LICS Logic In Computer Security Some attackers models and related decision problems Hubert ComonLundh LSV Ecole Normale Sup erieure de Cachan comonlsv
117K - views

LICS Logic In Computer Security Some attackers models and related decision problems Hubert ComonLundh LSV Ecole Normale Sup erieure de Cachan comonlsv

enscachanfr Logic plays an important role in formal aspects of computer security for instance in access control security of communi cations or even intrusion detection The peculiarity of security problems is the presence of an attacker whose goal is

Download Pdf

LICS Logic In Computer Security Some attackers models and related decision problems Hubert ComonLundh LSV Ecole Normale Sup erieure de Cachan comonlsv




Download Pdf - The PPT/PDF document "LICS Logic In Computer Security Some att..." is the property of its rightful owner. Permission is granted to download and print the materials on this web site for personal, non-commercial use only, and to display it on your personal computer provided you do not modify the materials and that you retain all copyright notices contained in the materials. By downloading content from our website, you accept the terms of this agreement.



Presentation on theme: "LICS Logic In Computer Security Some attackers models and related decision problems Hubert ComonLundh LSV Ecole Normale Sup erieure de Cachan comonlsv"— Presentation transcript:


Page 1
LICS: Logic In Computer Security Some attackers models and related decision problems Hubert Comon-Lundh LSV, Ecole Normale Sup erieure de Cachan comon@lsv.ens-cachan.fr Logic plays an important role in formal aspects of computer security, for instance in access control, security of communi- cations or even intrusion detection. The peculiarity of security problems is the presence of an attacker, whose goal is to break the intended properties of a system/database/protocol... In this tutorial, we will consider several attackers models and study how to find attacks (or to

get security guarantees) on communication protocols in these different models. One of the most popular attackers model, sometimes called the Dolev-Yao model after [8], consists in assuming that messages are first-order terms and the attacker is an inference system that formalizes the attackers computations on these messages. In this context, whether an attacker can forge (or not) a message from the available messages, is the classical Entscheidungsproblem. When the attacker may send some forged messages, in order to trigger new actions, and there- fore to get additional information,

the possible sequences of messages (traces) can be represented using deducibility constraints [7], [6]. The first part of the tutorial will present the deducibility constraints, how to solve them and how to apply the results to security analysis. Abstracting messages by terms might not be faithful: mes- sages are actually bitstrings and some operations on bitstrings might not be adequately represented at the term level. An attacker is not necessarily limited to the computations that are represented by the function symbols. A more realistic model consists in considering that the attacker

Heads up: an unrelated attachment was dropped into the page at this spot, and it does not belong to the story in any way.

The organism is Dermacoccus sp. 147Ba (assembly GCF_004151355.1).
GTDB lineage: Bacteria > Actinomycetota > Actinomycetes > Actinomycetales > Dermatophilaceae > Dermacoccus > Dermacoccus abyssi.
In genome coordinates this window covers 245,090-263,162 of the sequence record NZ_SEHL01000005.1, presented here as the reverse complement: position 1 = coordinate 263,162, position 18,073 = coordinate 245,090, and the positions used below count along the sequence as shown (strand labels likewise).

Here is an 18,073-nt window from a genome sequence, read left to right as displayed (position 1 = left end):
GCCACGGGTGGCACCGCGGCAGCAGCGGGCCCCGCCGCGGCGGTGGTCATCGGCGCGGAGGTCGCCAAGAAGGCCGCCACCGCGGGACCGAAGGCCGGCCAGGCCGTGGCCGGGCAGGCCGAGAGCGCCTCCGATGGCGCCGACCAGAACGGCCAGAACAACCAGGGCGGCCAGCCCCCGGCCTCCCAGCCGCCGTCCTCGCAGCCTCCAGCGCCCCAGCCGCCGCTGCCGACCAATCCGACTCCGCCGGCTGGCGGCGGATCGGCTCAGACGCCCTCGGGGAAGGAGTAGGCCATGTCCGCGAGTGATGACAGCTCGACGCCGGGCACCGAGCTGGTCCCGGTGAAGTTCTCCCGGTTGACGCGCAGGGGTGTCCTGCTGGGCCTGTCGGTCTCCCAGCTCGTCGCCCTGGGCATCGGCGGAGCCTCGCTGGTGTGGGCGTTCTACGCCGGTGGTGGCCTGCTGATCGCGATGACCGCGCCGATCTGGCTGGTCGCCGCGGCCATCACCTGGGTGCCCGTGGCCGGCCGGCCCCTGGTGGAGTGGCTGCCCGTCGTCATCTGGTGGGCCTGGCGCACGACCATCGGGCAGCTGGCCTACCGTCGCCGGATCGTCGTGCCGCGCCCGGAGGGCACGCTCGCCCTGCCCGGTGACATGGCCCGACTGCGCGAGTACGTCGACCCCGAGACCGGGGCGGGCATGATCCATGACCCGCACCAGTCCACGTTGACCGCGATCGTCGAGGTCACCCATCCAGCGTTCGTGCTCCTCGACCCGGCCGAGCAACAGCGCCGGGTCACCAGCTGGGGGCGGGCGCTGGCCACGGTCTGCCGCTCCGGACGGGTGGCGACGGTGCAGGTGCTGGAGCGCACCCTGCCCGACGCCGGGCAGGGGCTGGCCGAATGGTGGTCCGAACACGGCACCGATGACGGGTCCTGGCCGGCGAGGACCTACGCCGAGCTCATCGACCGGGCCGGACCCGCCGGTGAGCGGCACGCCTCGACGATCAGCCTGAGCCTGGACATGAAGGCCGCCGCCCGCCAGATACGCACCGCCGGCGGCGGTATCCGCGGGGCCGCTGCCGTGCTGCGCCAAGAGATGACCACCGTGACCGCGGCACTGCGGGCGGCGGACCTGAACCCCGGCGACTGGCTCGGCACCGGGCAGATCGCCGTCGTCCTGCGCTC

is an arbitrary probabilistic polynomial time Turing machine (PPT). The computational soundness results [1], [2] show that, under some assumptions, the only useful attackers computations are the computations represented by the function symbols. These results may be seen as a full abstraction of the Dolev- Yao model. Such soundness results require however strong hypotheses, some of which are often not realistic. In the second part of the tutorial, we discuss two ways to overcome this problem. The first one consists in formalizing the PPT attackers capabilities within the logic

(following [4], [5]) and the second one consists in specifying within first-order logic, what an attacker cannot do (following [3]). This amounts to consider yet another model of attacker, which is more powerful than the PPT model. EFERENCES [1] Mart ın Abadi and Phillip Rogaway. Reconciling two views of cryptogra- phy (the computational soundness of formal encryption). J. Cryptology 15(2):103127, 2002. [2] M. Backes, B. Pfitzmann, and M. Waidner. A composable cryptographic library with nested operations. In Proc. 10th ACM Concerence on Computer and Communications Security

(CCS03) , 2003. [3] Gergei Bana and Hubert Comon-Lundh. Towards unconditional sound- ness: Computationally complete symbolic attacker. In Proceedings of the 1st International Conference on Principles of Security and Trust (POST12) , volume 7215 of Lecture Notes in Computer Science . Springer, 2012. [4] Gilles Barthe, Benjamin Gr egoire, and Santiago Zanella-B eguelin. For- mal certification of code-based cryptographic proofs, 2010. Submitted manuscript under review. [5] Bruno Blanchet. A computationally sound mechanized prover for security protocols. IEEE Transactions on Dependable and

Secure Computing 5(4):193207, OctoberDecember 2008. Special issue IEEE Sympo- sium on Security and Privacy 2006. Electronic version available at http://doi.ieeecomputersociety.org/10.1109/TDSC.2007.1005. [6] Hubert Comon-Lundh, V eronique Cortier, and Eugen Zlinescu. Deciding security properties of cryptographic protocols. application to key cycles. ACM Transaction on Computational Logic , 11, 2010. [7] Hubert Comon-Lundh, St ephanie Delaune, and Jonathan Millen. Con- straint solving techniques and enriching the model with equational theo- ries. In Formal Models and Techniques for Analyzing

Security Protocols volume 5 of Cryptology and Information Security Series , pages 3561. IOS Press, 2011. [8] D. Dolev and A.C. Yao. On the security of public key protocols. IEEE Transactions on Information Theory , 29(2), 1983.